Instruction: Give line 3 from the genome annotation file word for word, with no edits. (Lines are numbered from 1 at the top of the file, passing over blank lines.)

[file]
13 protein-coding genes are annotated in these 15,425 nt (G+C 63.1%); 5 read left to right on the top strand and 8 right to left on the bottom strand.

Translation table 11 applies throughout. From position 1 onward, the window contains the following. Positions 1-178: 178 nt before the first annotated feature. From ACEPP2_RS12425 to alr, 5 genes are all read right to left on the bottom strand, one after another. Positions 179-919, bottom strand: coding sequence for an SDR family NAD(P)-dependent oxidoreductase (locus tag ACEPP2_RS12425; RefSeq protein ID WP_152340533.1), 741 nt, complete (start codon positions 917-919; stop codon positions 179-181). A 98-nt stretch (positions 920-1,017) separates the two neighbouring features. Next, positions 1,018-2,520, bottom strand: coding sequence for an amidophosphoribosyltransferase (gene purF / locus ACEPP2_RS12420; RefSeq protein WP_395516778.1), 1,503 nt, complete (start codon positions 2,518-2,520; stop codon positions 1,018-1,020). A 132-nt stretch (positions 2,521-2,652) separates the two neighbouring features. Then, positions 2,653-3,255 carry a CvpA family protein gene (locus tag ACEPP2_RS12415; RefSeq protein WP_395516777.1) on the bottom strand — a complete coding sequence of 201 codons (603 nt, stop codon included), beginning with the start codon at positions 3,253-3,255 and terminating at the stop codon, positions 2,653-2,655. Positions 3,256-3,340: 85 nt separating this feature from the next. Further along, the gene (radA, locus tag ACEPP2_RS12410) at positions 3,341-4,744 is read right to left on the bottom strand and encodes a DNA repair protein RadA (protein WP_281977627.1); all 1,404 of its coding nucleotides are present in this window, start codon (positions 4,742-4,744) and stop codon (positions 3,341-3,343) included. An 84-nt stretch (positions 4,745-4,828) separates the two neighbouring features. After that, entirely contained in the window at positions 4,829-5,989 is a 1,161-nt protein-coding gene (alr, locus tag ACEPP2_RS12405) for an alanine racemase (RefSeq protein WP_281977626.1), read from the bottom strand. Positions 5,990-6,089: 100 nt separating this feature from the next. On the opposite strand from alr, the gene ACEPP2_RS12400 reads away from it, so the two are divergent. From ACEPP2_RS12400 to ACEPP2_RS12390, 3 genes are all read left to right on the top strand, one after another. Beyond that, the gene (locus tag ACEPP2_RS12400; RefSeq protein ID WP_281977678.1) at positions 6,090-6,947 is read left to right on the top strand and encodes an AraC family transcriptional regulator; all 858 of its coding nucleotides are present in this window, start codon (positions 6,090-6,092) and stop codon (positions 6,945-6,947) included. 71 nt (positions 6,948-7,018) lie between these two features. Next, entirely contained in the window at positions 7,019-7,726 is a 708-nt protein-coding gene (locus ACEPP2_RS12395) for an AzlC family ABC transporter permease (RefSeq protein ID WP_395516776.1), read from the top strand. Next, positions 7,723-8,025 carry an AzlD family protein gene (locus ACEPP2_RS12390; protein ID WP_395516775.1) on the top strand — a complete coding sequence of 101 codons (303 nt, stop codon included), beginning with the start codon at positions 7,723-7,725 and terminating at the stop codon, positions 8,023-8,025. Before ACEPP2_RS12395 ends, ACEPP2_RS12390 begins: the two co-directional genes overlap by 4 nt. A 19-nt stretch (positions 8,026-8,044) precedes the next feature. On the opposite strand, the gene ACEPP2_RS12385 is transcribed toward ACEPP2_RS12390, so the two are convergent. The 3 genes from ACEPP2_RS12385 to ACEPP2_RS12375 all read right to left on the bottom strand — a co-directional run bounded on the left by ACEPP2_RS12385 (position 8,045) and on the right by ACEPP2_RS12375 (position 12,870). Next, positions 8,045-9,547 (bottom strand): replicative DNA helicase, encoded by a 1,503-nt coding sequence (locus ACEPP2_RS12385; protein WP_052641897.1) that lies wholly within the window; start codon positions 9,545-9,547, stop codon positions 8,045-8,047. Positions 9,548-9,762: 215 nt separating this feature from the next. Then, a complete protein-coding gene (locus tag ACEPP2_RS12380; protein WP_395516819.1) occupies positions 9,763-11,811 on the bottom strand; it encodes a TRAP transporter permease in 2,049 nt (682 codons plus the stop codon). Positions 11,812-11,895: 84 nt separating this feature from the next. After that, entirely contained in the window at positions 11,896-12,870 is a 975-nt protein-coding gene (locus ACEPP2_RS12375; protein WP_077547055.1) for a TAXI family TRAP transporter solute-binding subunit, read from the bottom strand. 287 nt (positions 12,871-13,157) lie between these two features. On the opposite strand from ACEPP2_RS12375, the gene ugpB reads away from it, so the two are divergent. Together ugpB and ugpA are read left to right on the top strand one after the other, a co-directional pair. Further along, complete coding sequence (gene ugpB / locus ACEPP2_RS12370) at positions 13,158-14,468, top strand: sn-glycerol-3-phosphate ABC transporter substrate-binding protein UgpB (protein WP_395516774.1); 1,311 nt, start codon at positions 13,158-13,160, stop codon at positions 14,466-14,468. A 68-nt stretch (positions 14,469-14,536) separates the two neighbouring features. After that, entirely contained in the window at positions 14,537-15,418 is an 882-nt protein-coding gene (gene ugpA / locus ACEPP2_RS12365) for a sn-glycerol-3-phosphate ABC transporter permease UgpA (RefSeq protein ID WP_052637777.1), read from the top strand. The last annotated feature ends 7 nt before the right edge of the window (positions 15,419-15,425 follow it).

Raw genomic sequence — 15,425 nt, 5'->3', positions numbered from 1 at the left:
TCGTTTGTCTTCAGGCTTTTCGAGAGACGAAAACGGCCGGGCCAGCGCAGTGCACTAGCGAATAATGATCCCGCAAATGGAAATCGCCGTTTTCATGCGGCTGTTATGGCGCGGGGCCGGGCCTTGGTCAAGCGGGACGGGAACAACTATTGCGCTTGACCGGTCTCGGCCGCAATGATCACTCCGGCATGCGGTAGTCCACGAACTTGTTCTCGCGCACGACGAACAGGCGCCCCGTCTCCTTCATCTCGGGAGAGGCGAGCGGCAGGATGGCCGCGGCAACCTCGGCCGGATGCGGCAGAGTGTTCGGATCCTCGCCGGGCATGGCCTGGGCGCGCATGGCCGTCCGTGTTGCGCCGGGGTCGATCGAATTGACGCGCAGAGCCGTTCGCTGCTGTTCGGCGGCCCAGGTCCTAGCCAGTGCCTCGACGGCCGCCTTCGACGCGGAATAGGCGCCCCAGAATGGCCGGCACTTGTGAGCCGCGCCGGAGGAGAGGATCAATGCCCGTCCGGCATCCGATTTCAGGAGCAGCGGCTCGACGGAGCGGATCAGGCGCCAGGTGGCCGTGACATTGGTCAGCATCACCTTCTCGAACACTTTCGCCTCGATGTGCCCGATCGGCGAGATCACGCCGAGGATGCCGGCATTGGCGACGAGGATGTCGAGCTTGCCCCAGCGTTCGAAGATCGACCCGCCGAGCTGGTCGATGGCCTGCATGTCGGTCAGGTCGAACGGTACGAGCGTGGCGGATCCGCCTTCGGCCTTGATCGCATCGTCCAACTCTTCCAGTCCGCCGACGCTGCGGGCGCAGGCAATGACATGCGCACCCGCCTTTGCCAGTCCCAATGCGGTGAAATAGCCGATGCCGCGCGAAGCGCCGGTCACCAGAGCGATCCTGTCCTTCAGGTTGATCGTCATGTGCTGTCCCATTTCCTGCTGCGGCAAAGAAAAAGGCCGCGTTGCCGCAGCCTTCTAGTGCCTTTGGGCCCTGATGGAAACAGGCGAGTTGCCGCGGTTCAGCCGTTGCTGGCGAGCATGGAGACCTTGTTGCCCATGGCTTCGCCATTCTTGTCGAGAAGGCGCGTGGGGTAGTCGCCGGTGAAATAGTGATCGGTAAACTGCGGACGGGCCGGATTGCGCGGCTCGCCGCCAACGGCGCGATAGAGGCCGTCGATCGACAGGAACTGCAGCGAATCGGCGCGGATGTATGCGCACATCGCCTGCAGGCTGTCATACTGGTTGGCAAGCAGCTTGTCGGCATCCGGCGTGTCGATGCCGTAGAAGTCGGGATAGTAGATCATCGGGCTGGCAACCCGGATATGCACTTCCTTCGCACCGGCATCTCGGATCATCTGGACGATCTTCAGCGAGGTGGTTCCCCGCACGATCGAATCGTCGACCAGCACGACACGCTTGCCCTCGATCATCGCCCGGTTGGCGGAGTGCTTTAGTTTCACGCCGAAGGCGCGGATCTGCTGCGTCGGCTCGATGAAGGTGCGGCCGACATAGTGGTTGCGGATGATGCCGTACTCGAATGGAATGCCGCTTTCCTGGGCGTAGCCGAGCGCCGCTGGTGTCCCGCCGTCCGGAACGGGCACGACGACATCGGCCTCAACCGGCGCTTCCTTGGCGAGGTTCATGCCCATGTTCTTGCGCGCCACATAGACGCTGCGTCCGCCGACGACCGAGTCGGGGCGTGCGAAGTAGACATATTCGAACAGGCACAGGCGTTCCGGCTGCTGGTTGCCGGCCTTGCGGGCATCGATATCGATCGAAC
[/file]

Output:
Raw genomic sequence — 15,425 nt, 5'->3', positions numbered from 1 at the left: